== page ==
On the home front, Sydney was placed 11th overall, while Melbourne sits a couple of cities beneath at number 17.
The ARCADIS Sustainable Cities Index compares and contrasts how 50 of the world’s leading cities measure up in regards to three criteria for assessment; People, Planet and Profit. Furthermore each criterion is tallied using 20 different indicators such as income equality, green spaces and ease of doing business.
ARCADIS has given Frankfurt’s “long track record of proactively taking action to improve its sustainability,” as a major contributing factor to their ultimate placement, a city whose numerous green initiatives are widely discussed.
As the runner-up, London too scored very well. However, the areas in which it ultimately fell short was congestion, declining air quality, lack of infrastructure and certainly a chronic shortage of affordable housing.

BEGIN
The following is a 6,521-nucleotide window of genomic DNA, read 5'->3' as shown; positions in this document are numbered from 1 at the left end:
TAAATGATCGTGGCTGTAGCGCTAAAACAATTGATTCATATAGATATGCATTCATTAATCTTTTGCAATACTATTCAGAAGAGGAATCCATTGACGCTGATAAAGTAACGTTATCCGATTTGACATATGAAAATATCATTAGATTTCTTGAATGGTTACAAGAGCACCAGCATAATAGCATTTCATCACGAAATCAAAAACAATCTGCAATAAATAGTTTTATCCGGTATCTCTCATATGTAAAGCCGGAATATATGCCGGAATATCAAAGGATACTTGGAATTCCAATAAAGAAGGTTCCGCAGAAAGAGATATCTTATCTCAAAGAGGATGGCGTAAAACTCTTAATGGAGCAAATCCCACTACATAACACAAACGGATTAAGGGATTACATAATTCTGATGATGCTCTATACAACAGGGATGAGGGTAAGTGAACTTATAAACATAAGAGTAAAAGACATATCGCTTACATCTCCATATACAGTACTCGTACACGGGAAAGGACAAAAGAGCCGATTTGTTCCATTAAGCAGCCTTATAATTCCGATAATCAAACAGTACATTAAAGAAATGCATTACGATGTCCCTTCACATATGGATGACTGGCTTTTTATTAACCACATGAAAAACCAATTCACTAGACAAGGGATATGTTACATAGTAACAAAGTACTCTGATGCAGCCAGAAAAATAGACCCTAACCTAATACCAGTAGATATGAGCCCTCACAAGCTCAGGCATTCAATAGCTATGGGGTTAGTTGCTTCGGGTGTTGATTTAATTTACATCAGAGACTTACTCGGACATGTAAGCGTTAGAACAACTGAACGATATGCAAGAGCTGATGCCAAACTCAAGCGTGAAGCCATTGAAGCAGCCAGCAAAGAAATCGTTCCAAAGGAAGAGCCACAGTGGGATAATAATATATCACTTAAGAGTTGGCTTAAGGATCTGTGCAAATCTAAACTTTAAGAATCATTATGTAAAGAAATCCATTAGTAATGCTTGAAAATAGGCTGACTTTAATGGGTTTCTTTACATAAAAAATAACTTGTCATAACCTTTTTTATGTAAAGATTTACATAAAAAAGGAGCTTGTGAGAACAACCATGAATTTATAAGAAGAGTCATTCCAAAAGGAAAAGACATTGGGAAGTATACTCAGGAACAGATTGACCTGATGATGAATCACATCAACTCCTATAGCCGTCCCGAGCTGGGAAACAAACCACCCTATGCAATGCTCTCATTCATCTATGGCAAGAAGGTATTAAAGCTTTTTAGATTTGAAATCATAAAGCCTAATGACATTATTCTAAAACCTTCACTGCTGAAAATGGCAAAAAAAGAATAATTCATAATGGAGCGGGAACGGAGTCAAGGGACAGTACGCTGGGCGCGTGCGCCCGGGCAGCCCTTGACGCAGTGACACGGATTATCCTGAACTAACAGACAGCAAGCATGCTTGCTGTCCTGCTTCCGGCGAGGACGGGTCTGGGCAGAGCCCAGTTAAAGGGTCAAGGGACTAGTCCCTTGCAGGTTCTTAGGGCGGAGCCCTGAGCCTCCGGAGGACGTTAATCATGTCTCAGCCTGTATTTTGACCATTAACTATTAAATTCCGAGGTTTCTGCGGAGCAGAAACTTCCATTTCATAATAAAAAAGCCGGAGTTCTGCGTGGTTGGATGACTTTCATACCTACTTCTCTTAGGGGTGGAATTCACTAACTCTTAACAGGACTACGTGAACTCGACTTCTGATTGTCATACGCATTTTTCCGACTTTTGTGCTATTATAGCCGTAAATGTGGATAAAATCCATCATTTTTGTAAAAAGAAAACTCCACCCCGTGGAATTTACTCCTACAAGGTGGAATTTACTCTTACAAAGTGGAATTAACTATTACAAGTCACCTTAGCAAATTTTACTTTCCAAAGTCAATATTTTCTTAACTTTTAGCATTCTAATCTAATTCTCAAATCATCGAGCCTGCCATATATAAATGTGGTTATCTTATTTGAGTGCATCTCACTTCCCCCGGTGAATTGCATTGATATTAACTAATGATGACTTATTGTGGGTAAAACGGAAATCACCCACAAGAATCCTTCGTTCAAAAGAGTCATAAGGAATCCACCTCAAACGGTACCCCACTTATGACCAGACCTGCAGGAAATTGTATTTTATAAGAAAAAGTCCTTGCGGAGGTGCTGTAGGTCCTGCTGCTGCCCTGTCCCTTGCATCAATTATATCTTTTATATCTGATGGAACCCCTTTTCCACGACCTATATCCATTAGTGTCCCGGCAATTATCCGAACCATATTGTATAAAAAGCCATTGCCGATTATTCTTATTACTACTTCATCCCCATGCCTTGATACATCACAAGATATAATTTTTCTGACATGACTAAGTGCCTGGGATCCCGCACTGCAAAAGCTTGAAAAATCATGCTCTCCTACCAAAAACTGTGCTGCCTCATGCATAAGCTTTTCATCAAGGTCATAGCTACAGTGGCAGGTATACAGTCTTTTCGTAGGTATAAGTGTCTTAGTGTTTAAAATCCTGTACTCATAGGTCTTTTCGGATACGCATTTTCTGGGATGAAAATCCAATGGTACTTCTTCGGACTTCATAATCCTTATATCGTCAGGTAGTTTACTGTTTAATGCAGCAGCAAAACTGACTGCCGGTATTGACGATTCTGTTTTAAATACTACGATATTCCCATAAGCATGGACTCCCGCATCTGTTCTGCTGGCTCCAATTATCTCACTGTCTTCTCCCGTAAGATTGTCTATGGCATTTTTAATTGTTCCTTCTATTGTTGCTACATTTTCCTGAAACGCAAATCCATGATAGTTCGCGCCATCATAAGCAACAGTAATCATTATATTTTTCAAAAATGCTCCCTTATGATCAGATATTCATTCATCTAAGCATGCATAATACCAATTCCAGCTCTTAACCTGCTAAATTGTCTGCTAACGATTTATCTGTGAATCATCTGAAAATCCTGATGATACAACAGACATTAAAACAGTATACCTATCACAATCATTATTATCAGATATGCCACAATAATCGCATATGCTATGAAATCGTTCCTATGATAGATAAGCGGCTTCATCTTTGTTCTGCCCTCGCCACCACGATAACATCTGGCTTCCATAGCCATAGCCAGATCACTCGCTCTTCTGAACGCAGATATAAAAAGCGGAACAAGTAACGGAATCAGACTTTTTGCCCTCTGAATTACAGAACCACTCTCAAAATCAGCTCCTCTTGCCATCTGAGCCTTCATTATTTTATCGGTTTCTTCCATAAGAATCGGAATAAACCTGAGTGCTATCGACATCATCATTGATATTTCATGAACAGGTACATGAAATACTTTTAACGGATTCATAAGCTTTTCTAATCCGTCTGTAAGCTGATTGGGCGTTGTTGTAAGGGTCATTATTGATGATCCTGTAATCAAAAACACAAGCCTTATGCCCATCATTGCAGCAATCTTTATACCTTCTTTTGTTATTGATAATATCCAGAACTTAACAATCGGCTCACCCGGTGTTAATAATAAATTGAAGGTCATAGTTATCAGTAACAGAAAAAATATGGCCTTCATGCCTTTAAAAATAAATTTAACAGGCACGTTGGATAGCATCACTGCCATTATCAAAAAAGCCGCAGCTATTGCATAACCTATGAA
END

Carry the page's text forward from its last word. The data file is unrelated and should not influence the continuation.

Social stability assessments saw the top three drop down, and Rotterdam and Seoul shooting up to first and second place respectively. Amsterdam was the best balanced city, having the most consistent ranking in the three criteria, four including ‘overall.’
The ARCADIS report in effect warns against imbalance, specifically environmental and economic achievements of many global cities coming at the cost of the social atmosphere.
Interestingly, the fast-growing cities, predominantly in Africa and Asia, were amongst the least sustainably ranked. Nairobi in Kenya was placed 50th overall. This seems to warn governments, councils and architects to plan and build on a city’s success in a thoughtful and level-headed manner.
For 2016, ARCADIS neatly sums up a sustainable city as one that “works well for their citizens in the present, without causing problems for themselves and the rest of the world in the future.”